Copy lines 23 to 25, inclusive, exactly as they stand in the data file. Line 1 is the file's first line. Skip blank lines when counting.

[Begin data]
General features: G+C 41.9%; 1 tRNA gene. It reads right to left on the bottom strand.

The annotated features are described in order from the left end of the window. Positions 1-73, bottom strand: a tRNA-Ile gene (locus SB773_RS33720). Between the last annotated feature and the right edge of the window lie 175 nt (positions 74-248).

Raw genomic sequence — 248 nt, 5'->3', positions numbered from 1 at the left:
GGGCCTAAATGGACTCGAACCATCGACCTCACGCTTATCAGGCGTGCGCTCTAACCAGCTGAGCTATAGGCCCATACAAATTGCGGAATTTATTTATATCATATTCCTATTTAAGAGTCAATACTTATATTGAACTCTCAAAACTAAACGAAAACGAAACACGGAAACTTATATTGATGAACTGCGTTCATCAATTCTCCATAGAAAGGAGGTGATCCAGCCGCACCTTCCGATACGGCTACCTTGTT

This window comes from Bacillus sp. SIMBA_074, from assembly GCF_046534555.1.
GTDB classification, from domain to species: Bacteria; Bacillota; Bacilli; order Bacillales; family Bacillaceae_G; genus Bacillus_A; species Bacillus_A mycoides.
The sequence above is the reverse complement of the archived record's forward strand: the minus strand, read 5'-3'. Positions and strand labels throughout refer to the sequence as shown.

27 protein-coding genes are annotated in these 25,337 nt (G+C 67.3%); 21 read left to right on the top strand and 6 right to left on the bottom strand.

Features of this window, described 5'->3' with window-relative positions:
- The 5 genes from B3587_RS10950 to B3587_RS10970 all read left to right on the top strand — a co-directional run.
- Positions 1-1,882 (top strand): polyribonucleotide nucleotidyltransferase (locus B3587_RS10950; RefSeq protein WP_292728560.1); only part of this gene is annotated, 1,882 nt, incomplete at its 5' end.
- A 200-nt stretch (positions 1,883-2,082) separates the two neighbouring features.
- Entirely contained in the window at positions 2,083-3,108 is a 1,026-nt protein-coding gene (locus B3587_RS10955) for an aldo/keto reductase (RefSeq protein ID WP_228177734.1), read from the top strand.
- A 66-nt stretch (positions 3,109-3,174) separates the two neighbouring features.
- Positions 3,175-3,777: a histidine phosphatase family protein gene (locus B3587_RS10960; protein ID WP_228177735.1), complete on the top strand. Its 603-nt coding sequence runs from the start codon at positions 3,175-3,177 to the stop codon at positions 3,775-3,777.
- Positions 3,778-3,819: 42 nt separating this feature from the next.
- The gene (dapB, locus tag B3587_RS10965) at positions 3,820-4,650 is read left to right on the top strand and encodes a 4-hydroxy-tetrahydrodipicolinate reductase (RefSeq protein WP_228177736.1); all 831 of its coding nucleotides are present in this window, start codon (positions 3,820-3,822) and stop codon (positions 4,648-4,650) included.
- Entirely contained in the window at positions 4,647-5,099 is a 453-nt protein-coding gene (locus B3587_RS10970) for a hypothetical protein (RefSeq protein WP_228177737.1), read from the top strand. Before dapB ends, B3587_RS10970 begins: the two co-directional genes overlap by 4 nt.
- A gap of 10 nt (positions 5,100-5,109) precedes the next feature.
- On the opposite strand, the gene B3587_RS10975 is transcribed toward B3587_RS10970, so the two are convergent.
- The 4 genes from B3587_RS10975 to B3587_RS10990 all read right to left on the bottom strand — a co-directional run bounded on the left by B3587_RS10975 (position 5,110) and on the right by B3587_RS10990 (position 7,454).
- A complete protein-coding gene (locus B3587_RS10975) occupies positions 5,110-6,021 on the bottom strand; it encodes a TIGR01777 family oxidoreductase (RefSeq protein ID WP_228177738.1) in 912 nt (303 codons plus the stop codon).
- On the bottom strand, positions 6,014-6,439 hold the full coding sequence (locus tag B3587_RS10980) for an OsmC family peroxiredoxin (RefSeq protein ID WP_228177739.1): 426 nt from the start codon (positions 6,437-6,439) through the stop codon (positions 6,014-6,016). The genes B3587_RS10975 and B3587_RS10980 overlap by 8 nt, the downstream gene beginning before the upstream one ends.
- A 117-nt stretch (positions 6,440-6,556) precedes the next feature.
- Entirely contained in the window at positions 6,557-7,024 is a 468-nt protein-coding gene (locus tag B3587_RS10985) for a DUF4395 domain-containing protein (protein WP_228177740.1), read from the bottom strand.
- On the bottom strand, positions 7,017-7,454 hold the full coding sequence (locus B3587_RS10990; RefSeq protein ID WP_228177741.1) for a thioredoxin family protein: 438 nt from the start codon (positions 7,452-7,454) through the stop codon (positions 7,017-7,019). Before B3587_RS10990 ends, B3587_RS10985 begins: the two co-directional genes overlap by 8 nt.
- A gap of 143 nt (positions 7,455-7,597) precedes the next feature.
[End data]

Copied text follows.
- On the bottom strand, positions 6,014-6,439 hold the full coding sequence (locus tag B3587_RS10980) for an OsmC family peroxiredoxin (RefSeq protein ID WP_228177739.1): 426 nt from the start codon (positions 6,437-6,439) through the stop codon (positions 6,014-6,016). The genes B3587_RS10975 and B3587_RS10980 overlap by 8 nt, the downstream gene beginning before the upstream one ends.
- A 117-nt stretch (positions 6,440-6,556) precedes the next feature.
- Entirely contained in the window at positions 6,557-7,024 is a 468-nt protein-coding gene (locus tag B3587_RS10985) for a DUF4395 domain-containing protein (protein WP_228177740.1), read from the bottom strand.